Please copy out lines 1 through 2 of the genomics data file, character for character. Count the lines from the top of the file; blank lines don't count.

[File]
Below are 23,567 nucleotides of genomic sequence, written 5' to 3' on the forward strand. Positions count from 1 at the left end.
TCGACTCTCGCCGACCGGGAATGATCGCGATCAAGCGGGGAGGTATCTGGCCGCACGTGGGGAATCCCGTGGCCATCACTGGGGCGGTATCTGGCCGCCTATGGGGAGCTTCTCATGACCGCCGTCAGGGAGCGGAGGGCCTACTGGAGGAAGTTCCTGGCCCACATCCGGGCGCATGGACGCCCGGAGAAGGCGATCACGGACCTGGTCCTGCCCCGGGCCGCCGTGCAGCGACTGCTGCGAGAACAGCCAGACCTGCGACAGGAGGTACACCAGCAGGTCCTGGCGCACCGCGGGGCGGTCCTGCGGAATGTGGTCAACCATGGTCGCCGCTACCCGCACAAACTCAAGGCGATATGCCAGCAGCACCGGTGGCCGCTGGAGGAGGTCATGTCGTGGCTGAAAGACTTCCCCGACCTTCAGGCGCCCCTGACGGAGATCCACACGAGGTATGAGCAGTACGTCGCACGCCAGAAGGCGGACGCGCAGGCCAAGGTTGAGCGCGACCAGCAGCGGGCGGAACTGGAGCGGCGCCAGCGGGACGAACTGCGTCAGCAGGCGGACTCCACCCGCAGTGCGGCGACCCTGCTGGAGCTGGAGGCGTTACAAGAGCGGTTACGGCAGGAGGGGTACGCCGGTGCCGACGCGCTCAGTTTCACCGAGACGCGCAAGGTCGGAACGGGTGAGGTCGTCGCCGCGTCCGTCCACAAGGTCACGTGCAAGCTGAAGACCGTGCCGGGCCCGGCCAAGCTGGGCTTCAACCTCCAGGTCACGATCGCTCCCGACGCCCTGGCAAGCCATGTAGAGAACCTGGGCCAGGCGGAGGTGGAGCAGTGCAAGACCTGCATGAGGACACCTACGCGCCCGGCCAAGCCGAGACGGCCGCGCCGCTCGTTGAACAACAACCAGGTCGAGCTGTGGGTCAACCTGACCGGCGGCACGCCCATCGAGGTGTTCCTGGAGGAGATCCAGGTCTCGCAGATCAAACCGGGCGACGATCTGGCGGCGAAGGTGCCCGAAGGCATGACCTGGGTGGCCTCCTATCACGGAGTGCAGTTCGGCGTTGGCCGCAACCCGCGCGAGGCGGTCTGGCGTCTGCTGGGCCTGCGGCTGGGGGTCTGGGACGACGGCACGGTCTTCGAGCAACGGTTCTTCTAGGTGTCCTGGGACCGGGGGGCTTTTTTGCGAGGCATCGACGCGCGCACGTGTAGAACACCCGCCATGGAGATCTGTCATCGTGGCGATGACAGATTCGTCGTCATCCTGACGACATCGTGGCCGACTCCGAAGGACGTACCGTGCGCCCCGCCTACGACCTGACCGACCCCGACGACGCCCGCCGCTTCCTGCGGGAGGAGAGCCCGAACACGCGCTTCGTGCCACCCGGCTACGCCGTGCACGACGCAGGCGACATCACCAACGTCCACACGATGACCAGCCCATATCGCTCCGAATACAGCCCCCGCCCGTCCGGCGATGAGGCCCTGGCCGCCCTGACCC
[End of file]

Below are 23,567 nucleotides of genomic sequence, written 5' to 3' on the forward strand. Positions count from 1 at the left end.
TCGACTCTCGCCGACCGGGAATGATCGCGATCAAGCGGGGAGGTATCTGGCCGCACGTGGGGAATCCCGTGGCCATCACTGGGGCGGTATCTGGCCGCCTATGGGGAGCTTCTCATGACCGCCGTCAGGGAGCGGAGGGCCTACTGGAGGAAGTTCCTGGCCCACATCCGGGCGCATGGACGCCCGGAGAAGGCGATCACGGACCTGGTCCTGCCCCGGGCCGCCGTGCAGCGACTGCTGCGAGAACAGCCAGACCTGCGACAGGAGGTACACCAGCAGGTCCTGGCGCACCGCGGGGCGGTCCTGCGGAATGTGGTCAACCATGGTCGCCGCTACCCGCACAAACTCAAGGCGATATGCCAGCAGCACCGGTGGCCGCTGGAGGAGGTCATGTCGTGGCTGAAAGACTTCCCCGACCTTCAGGCGCCCCTGACGGAGATCCACACGAGGTATGAGCAGTACGTCGCACGCCAGAAGGCGGACGCGCAGGCCAAGGTTGAGCGCGACCAGCAGCGGGCGGAACTGGAGCGGCGCCAGCGGGACGAACTGCGTCAGCAGGCGGACTCCACCCGCAGTGCGGCGACCCTGCTGGAGCTGGAGGCGTTACAAGAGCGGTTACGGCAGGAGGGGTACGCCGGTGCCGACGCGCTCAGTTTCACCGAGACGCGCAAGGTCGGAACGGGTGAGGTCGTCGCCGCGTCCGTCCACAAGGTCACGTGCAAGCTGAAGACCGTGCCGGGCCCGGCCAAGCTGGGCTTCAACCTCCAGGTCACGATCGCTCCCGACGCCCTGGCAAGCCATGTAGAGAACCTGGGCCAGGCGGAGGTGGAGCAGTGCAAGACCTGCATGAGGACACCTACGCGCCCGGCCAAGCCGAGACGGCCGCGCCGCTCGTTGAACAACAACCAGGTCGAGCTGTGGGTCAACCTGACCGGCGGCACGCCCATCGAGGTGTTCCTGGAGGAGATCCAGGTCTCGCAGATCAAACCGGGCGACGATCTGGCGGCGAAGGTGCCCGAAGGCATGACCTGGGTGGCCTCCTATCACGGAGTGCAGTTCGGCGTTGGCCGCAACCCGCGCGAGGCGGTCTGGCGTCTGCTGGGCCTGCGGCTGGGGGTCTGGGACGACGGCACGGTCTTCGAGCAACGGTTCTTCTAGGTGTCCTGGGACCGGGGGGCTTTTTTGCGAGGCATCGACGCGCGCACGTGTAGAACACCCGCCATGGAGATCTGTCATCGTGGCGATGACAGATTCGTCGTCATCCTGACGACATCGTGGCCGACTCCGAAGGACGTACCGTGCGCCCCGCCTACGACCTGACCGACCCCGACGACGCCCGCCGCTTCCTGCGGGAGGAGAGCCCGAACACGCGCTTCGTGCCACCCGGCTACGCCGTGCACGACGCAGGCGACATCACCAACGTCCACACGATGACCAGCCCATATCGCTCCGAATACAGCCCCCGCCCGTCCGGCGATGAGGCCCTGGCCGCCCTGACCC